I can't believe how quickly this school year is going! My first day with students was on Wednesday, July 27th. This year I am teaching Algebra 1. We are having 8 week terms at my school. In this 8 weeks, I have to teach my students the ENTIRE year of Algebra 1. Whoa. Thankfully I have them 3 hour a day, Monday through Thursday. Here are the PROs & CONs of this change... Pros: 1. 100% direct instruction- if I use netbooks it's a teaching tool not as the main source of new information 2. Small classes (I have 5 students in the morning & 4 in the afternoon) 3. I teach during the day all week. Cons: 1. I lost my prep period Monday through Thursday due to the new schedule. 2. Since I am teaching the same students 4 days in a row during the day, I have to teach a 12 hour day every two weeks. Our night students have different teachers every night... it's a bit chaotic right now. 3. My new prep time is on Friday.... which has also turned into the day of meetings so really no prep time. 4. 3 hours of instruction is a REALLY long time to plan for. I have between 3 and 5 objectives a day. My student took their first unit exam this past Thursday. Overall, they did really well. My afternoon class did much better and their attendance was also much better. If a student misses 1 day, they get SO behind since I cover so much material. It's kind of crazy how much they are learning in 1 day. But, I think they are really enjoying it. :)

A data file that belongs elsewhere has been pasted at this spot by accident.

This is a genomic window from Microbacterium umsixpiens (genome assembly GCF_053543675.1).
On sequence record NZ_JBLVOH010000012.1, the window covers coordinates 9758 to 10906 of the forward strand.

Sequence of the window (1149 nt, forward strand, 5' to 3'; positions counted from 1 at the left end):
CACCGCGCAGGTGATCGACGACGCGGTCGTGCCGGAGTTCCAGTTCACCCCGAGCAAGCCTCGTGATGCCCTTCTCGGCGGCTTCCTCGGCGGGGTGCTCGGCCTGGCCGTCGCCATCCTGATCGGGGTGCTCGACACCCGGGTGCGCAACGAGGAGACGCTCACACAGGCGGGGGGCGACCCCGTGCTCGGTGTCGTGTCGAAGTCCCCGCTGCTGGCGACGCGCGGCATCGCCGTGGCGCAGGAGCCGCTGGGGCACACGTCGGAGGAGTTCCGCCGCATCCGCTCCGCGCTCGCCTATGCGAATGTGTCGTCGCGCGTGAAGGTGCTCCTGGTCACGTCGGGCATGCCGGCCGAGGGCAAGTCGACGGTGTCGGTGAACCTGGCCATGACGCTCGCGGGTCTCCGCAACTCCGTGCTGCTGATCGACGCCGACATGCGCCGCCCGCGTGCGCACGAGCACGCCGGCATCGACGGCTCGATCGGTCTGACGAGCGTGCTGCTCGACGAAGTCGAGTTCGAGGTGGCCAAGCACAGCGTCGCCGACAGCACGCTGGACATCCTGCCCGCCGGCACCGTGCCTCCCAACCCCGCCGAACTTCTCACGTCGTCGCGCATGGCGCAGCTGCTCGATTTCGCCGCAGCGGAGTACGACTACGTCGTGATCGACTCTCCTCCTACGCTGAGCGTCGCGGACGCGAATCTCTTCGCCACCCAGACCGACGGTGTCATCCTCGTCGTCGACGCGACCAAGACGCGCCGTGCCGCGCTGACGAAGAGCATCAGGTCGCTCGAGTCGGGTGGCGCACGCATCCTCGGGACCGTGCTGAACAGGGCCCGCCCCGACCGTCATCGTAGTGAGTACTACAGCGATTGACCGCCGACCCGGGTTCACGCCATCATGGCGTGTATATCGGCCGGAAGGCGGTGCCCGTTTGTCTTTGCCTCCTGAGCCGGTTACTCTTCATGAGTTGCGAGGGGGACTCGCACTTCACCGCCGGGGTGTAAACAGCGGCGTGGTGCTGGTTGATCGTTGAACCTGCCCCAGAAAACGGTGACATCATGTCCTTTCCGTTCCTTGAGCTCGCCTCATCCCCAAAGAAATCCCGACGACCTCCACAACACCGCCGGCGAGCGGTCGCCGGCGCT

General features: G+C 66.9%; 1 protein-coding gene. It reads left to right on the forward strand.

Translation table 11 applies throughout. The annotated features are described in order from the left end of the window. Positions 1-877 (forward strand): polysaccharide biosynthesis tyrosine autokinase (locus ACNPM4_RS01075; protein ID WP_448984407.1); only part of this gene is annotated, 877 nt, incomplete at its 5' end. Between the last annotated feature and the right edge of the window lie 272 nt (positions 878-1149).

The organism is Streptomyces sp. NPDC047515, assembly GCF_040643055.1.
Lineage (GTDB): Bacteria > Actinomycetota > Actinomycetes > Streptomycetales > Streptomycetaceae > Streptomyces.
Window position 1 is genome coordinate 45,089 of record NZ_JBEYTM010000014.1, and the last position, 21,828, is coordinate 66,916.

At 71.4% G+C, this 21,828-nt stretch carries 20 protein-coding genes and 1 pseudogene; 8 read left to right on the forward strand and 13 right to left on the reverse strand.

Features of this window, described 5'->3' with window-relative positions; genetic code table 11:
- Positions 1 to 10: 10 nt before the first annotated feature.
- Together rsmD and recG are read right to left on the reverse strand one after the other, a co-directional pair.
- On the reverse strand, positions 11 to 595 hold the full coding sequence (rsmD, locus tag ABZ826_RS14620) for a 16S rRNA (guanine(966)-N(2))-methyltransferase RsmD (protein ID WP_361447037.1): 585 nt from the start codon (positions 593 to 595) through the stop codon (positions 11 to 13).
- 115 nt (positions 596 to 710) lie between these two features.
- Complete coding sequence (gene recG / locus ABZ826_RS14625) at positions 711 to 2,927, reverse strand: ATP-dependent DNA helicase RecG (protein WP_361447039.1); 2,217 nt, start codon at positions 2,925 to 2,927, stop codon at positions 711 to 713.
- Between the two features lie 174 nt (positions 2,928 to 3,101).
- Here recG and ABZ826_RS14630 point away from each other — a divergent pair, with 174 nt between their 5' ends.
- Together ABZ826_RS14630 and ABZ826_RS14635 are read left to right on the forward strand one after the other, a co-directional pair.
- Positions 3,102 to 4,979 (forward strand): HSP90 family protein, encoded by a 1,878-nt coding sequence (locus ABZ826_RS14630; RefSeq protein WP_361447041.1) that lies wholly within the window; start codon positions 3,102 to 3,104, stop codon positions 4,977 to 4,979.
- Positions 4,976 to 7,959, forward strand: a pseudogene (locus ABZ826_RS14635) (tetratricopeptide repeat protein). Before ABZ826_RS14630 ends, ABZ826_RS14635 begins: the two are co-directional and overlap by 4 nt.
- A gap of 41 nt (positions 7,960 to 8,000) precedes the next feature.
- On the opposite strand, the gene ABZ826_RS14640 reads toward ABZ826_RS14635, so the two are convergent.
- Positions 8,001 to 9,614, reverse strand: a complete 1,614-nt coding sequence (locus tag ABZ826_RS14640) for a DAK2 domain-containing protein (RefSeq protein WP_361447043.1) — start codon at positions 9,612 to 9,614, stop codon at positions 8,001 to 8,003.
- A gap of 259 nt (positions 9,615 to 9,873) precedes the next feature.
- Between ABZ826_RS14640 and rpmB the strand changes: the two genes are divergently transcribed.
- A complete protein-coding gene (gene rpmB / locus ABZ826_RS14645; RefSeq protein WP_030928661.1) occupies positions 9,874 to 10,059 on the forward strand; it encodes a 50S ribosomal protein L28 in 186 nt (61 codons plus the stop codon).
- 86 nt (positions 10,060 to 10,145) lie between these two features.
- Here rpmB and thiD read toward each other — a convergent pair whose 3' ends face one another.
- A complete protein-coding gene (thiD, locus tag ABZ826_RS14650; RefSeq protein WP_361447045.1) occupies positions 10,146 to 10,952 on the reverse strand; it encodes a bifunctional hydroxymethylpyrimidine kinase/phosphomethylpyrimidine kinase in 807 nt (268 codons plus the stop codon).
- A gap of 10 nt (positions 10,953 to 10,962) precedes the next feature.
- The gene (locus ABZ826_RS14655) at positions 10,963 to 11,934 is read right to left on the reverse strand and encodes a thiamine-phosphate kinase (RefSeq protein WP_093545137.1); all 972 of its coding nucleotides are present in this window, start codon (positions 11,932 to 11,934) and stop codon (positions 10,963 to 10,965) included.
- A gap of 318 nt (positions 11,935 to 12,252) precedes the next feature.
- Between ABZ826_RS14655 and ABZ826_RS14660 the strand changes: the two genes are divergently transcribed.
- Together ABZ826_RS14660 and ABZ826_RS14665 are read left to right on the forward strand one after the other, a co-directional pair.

Institute: a reflection (and some life updates)